Feds enter fray over fate of killer whale
MIAMI – The federal government has agreed to consider whether to declare Lolita, the Miami Seaquarium’s biggest star for more than 40 years, a member of an endangered pack of Northwest Pacific killer whales.
Animal rights activists hailed the decision by the National Marine Fisheries Service as a potential step toward their longtime goal of returning the oldest whale in captivity to its home waters.
“We fully expect them to conclude that Lolita deserves the same protection as her family in the wild,” said Jared Goodman, an attorney for People for the Ethical Treatment of Animals, which petitioned the service along with the Animal Legal Defense Fund. “Ideally and realistically, this could ultimately result in her being reunited with her family.”
But Brian Gorman, a spokesman for the fisheries service in Seattle, downplayed the ramifications of the move announced late Wednesday. Agreeing to consider a petition isn’t an indicator of whether federal scientists will accept the argument that Lolita merits protection under the Endangered Species Act – or support moving the massive orca from its tank at the popular attraction on Virginia Key.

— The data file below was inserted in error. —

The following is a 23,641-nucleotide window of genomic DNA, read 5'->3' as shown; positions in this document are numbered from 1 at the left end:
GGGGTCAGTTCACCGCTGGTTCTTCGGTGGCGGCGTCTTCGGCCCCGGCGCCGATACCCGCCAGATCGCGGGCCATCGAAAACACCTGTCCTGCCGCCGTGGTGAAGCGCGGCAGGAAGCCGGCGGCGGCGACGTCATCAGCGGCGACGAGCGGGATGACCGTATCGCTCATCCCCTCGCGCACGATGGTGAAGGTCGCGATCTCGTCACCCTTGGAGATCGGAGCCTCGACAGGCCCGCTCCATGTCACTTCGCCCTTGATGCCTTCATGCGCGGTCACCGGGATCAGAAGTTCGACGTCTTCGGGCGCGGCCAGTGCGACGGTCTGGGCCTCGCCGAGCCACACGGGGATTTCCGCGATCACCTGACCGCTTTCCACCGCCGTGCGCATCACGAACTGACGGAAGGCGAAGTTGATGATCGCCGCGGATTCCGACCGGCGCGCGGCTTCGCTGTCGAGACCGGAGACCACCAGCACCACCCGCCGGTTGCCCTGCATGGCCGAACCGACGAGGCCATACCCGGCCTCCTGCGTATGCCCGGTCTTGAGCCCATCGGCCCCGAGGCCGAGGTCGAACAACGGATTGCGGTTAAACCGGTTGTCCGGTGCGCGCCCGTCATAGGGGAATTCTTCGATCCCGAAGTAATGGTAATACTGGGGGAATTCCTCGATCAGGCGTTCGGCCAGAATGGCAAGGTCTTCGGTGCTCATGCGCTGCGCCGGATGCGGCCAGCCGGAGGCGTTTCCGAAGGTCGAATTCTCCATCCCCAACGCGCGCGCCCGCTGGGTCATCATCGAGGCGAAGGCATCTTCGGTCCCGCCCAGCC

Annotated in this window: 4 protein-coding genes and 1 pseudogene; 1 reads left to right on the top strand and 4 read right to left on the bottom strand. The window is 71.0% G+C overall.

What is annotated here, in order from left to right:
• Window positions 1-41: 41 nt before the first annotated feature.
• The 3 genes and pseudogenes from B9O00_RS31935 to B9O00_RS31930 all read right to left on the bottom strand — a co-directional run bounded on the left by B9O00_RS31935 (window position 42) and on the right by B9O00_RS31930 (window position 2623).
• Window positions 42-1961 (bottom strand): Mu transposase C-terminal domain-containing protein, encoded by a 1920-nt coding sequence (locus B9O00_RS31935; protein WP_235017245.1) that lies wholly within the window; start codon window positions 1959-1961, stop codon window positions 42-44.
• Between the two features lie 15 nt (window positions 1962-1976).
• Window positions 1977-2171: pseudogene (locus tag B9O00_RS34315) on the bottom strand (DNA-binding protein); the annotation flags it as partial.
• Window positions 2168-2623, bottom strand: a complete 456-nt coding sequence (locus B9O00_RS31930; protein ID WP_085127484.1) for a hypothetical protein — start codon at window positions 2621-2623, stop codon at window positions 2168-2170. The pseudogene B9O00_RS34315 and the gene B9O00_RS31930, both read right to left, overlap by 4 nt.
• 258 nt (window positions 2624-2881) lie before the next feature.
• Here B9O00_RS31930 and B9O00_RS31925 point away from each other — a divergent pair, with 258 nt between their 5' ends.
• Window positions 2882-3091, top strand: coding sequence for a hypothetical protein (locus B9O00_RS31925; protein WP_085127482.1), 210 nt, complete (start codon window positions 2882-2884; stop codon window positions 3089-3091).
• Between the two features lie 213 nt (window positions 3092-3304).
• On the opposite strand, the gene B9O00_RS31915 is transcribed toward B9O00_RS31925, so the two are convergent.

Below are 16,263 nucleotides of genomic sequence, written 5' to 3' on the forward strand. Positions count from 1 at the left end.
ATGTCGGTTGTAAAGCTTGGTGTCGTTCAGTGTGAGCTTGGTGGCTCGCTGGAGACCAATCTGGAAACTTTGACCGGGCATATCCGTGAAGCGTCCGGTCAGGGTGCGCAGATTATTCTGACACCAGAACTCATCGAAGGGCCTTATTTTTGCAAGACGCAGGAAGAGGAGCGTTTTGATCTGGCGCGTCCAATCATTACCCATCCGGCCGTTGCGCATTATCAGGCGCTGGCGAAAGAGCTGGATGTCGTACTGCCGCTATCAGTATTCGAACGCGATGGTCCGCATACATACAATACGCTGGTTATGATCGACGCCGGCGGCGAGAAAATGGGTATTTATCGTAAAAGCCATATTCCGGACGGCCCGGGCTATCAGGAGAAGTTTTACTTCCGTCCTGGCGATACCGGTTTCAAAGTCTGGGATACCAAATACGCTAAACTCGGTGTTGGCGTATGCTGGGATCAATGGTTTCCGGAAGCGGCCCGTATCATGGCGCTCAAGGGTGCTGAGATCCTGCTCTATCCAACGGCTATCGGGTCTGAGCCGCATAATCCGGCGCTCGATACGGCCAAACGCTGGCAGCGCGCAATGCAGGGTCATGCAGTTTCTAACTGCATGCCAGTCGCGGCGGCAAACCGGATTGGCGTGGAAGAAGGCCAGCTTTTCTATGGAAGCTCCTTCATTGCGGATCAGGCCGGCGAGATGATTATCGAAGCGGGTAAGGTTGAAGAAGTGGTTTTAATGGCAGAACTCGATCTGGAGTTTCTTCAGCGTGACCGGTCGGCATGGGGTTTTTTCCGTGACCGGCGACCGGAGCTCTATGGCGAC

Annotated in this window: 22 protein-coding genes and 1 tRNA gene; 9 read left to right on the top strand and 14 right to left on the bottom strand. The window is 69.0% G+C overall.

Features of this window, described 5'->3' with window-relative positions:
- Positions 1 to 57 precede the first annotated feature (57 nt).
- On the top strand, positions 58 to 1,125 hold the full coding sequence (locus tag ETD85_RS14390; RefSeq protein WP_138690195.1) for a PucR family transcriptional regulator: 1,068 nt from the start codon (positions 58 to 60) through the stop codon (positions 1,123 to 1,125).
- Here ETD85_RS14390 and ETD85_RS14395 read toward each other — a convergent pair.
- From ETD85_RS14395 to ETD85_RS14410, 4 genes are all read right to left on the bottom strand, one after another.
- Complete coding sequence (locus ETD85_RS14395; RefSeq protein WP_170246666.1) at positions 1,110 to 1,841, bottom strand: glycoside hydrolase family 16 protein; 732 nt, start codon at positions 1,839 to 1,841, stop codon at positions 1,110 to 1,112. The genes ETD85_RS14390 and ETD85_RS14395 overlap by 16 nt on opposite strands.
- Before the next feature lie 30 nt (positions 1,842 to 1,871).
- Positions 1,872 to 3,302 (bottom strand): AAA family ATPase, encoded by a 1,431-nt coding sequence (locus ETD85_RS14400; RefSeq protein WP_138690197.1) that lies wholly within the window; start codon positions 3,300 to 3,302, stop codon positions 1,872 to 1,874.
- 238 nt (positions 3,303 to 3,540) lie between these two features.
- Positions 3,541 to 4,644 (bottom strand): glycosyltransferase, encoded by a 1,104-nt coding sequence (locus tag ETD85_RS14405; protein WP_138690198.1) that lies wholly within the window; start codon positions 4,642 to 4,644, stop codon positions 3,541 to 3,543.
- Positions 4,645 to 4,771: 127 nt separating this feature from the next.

“Theoretically, it is possible for Lolita to be listed and nothing else would change,” Gorman said.
Gorman said he couldn’t predict what the agency might decide but said past efforts to return longtime captive marine mammals to the wild have often failed.
“Generally speaking, it ends disastrously,” he said. “The animal doesn’t survive.”
Russ Rector, a longtime Seaquarium critic and marine mammal activist from Fort Lauderdale, also was skeptical about PETA’s efforts, saying he believes Lolita should have been moved years ago but is now too old and unhealthy.
“All PETA is doing is trying to make noise so they can make more money from donations,” Rector said.
Andrew Hertz, Seaquarium’s general manager, released a statement saying he could not comment on the petition but defended Lolita’s care over the last 43 years. He also said the idea of returning Lolita to the wild had no scientific support and would be reckless and cruel.